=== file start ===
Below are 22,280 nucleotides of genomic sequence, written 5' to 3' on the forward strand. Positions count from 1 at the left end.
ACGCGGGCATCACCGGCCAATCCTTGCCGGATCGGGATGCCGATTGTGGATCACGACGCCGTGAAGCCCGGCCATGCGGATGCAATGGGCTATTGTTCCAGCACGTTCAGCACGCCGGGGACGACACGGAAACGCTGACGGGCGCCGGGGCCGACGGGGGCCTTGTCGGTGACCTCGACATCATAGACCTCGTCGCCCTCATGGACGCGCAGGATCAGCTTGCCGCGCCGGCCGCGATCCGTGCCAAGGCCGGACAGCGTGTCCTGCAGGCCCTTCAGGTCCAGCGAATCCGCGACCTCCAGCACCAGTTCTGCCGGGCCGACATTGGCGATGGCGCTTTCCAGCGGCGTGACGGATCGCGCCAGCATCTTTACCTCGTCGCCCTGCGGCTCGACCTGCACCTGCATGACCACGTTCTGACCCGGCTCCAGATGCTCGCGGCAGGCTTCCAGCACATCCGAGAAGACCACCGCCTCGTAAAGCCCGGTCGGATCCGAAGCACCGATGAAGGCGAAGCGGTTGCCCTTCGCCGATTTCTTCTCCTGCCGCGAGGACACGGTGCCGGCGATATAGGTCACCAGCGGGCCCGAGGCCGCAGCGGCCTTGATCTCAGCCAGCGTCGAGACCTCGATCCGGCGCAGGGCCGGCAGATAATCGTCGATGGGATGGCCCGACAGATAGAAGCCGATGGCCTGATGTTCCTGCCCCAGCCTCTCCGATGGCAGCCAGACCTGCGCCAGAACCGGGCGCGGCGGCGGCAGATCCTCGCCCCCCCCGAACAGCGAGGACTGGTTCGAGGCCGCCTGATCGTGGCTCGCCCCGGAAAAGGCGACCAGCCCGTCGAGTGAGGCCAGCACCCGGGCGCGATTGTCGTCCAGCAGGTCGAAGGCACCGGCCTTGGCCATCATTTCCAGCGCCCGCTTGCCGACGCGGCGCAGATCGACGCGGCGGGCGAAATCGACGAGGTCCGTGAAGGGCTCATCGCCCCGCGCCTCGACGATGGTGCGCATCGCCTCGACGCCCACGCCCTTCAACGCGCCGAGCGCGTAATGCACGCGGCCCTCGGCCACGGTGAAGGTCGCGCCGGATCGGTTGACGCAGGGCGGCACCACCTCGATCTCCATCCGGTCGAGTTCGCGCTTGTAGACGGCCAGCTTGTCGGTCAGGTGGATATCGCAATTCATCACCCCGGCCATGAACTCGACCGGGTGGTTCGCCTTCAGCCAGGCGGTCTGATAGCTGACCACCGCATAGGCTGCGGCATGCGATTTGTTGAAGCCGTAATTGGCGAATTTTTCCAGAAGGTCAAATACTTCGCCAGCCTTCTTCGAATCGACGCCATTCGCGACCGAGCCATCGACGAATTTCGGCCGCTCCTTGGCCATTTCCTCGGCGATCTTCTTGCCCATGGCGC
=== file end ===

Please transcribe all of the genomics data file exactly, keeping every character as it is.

Below are 22,280 nucleotides of genomic sequence, written 5' to 3' on the forward strand. Positions count from 1 at the left end.
ACGCGGGCATCACCGGCCAATCCTTGCCGGATCGGGATGCCGATTGTGGATCACGACGCCGTGAAGCCCGGCCATGCGGATGCAATGGGCTATTGTTCCAGCACGTTCAGCACGCCGGGGACGACACGGAAACGCTGACGGGCGCCGGGGCCGACGGGGGCCTTGTCGGTGACCTCGACATCATAGACCTCGTCGCCCTCATGGACGCGCAGGATCAGCTTGCCGCGCCGGCCGCGATCCGTGCCAAGGCCGGACAGCGTGTCCTGCAGGCCCTTCAGGTCCAGCGAATCCGCGACCTCCAGCACCAGTTCTGCCGGGCCGACATTGGCGATGGCGCTTTCCAGCGGCGTGACGGATCGCGCCAGCATCTTTACCTCGTCGCCCTGCGGCTCGACCTGCACCTGCATGACCACGTTCTGACCCGGCTCCAGATGCTCGCGGCAGGCTTCCAGCACATCCGAGAAGACCACCGCCTCGTAAAGCCCGGTCGGATCCGAAGCACCGATGAAGGCGAAGCGGTTGCCCTTCGCCGATTTCTTCTCCTGCCGCGAGGACACGGTGCCGGCGATATAGGTCACCAGCGGGCCCGAGGCCGCAGCGGCCTTGATCTCAGCCAGCGTCGAGACCTCGATCCGGCGCAGGGCCGGCAGATAATCGTCGATGGGATGGCCCGACAGATAGAAGCCGATGGCCTGATGTTCCTGCCCCAGCCTCTCCGATGGCAGCCAGACCTGCGCCAGAACCGGGCGCGGCGGCGGCAGATCCTCGCCCCCCCCGAACAGCGAGGACTGGTTCGAGGCCGCCTGATCGTGGCTCGCCCCGGAAAAGGCGACCAGCCCGTCGAGTGAGGCCAGCACCCGGGCGCGATTGTCGTCCAGCAGGTCGAAGGCACCGGCCTTGGCCATCATTTCCAGCGCCCGCTTGCCGACGCGGCGCAGATCGACGCGGCGGGCGAAATCGACGAGGTCCGTGAAGGGCTCATCGCCCCGCGCCTCGACGATGGTGCGCATCGCCTCGACGCCCACGCCCTTCAACGCGCCGAGCGCGTAATGCACGCGGCCCTCGGCCACGGTGAAGGTCGCGCCGGATCGGTTGACGCAGGGCGGCACCACCTCGATCTCCATCCGGTCGAGTTCGCGCTTGTAGACGGCCAGCTTGTCGGTCAGGTGGATATCGCAATTCATCACCCCGGCCATGAACTCGACCGGGTGGTTCGCCTTCAGCCAGGCGGTCTGATAGCTGACCACCGCATAGGCTGCGGCATGCGATTTGTTGAAGCCGTAATTGGCGAATTTTTCCAGAAGGTCAAATACTTCGCCAGCCTTCTTCGAATCGACGCCATTCGCGACCGAGCCATCGACGAATTTCGGCCGCTCCTTGGCCATTTCCTCGGCGATCTTCTTGCCCATGGCGC